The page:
One woman's journey...
Good article. I've struggled with saying "no" for years, but I must admit that being in a supervisory position at work and being a parent has helped me in this area, as I've realized that my saying "no" to certain people, things and situations in life often can bring greater benefit to my family at home and my staff at work than just going along with the flow would.Melmj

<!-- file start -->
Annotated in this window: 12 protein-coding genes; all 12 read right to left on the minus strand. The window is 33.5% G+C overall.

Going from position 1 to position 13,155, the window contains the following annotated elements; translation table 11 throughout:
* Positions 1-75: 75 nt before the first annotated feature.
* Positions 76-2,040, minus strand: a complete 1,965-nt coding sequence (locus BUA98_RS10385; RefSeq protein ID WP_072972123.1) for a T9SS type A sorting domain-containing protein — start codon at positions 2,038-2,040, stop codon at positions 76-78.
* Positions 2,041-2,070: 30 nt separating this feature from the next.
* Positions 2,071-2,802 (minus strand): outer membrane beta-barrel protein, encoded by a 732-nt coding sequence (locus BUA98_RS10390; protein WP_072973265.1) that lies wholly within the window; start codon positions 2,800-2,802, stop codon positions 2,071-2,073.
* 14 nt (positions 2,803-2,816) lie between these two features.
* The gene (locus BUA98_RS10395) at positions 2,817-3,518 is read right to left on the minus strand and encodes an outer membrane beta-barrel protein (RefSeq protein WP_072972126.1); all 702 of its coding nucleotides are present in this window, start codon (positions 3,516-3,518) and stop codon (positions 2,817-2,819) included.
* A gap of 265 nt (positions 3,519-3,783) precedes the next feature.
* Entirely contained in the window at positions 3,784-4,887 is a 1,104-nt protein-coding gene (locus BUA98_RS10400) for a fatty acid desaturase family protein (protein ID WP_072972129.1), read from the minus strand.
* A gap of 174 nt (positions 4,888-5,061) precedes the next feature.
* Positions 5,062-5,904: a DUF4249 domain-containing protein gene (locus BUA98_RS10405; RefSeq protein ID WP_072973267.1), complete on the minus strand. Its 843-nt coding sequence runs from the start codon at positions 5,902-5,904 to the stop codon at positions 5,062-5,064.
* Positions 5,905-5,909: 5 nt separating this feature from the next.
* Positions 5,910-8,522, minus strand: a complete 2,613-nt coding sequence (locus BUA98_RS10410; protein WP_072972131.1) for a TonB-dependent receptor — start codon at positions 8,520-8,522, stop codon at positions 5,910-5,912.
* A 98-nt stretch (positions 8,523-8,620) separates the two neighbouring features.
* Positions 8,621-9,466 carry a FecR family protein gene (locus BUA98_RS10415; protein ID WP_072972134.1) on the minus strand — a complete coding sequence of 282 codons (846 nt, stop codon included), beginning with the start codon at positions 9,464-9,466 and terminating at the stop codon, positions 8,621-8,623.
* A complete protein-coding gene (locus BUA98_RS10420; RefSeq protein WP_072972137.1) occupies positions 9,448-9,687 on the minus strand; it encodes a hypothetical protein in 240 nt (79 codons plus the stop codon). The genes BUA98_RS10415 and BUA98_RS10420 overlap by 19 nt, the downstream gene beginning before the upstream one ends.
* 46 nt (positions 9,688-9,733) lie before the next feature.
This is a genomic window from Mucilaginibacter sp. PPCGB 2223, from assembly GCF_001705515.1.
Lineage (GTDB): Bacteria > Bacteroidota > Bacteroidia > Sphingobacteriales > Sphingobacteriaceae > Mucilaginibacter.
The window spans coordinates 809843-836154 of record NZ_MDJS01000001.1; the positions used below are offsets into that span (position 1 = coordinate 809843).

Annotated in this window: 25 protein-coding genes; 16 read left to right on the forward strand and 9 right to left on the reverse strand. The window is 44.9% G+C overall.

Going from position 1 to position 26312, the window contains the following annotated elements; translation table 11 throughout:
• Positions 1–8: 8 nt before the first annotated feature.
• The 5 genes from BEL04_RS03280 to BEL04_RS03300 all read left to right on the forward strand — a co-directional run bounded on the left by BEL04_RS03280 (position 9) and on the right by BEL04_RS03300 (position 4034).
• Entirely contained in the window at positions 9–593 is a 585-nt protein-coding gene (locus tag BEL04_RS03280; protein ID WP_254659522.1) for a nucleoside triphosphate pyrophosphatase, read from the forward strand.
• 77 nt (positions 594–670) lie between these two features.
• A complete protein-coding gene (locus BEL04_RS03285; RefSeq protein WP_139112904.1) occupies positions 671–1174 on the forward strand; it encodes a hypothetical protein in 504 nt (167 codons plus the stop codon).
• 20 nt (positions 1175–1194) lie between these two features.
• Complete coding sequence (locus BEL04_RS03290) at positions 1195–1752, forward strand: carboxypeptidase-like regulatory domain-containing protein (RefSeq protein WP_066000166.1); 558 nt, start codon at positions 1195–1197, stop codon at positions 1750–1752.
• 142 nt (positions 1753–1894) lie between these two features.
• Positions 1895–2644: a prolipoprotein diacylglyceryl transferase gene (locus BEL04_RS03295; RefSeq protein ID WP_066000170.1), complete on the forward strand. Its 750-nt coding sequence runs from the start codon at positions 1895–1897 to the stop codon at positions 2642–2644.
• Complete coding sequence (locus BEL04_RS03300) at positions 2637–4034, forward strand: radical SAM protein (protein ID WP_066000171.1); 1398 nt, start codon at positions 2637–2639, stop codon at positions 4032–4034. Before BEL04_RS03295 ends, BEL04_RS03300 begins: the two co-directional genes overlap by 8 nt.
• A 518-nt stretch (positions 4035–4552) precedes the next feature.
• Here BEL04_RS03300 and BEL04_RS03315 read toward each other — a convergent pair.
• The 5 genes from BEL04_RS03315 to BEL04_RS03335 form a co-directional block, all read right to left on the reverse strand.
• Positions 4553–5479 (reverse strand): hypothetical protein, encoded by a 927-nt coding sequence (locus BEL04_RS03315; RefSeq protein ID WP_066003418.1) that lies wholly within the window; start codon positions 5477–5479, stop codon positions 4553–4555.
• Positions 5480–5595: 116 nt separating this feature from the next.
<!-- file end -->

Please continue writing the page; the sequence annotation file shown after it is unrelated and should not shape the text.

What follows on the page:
I'm not sure how old you are, but I think that getting older (40 ish :) has helped in this area too, but I still feel the 'pressure' at times to give in to the 'yes' answer. I read an article once, (don't remember where) but it talked about those who say 'yes' and don't really mean it. They put them into a couple of categories like: those who say yes, and then hold a grudge about having to do whatever it is they agreed to do, those who say 'yes' but have no intention of doing what they agreed to do, and those who say yes when they mean it and no when they dont. I thought that was a pretty accurate description, and put in that light, it really boils down to honesty. How honest with others am I willing to be? Am I only honest when it's not uncomfortable? Or, am I honest all the time, whether it's convenient or popular? Tough, I know, I'm not claiming to have this down, although the progress that God has so graciously grown me in, is nothing short of amazing. I think, in the past, I was the 'yes'person who would agree to your face, and then figure out a way to get out of it. Not very flattering, is it? It's the truth, though. I still fight that 'yes' monster, (probably has something to do with the "I must please others monster!), but I do realize now that it's an obedience issue concerning character. It's a far more courageous act, saying no, than lying to please others....any thoughts?
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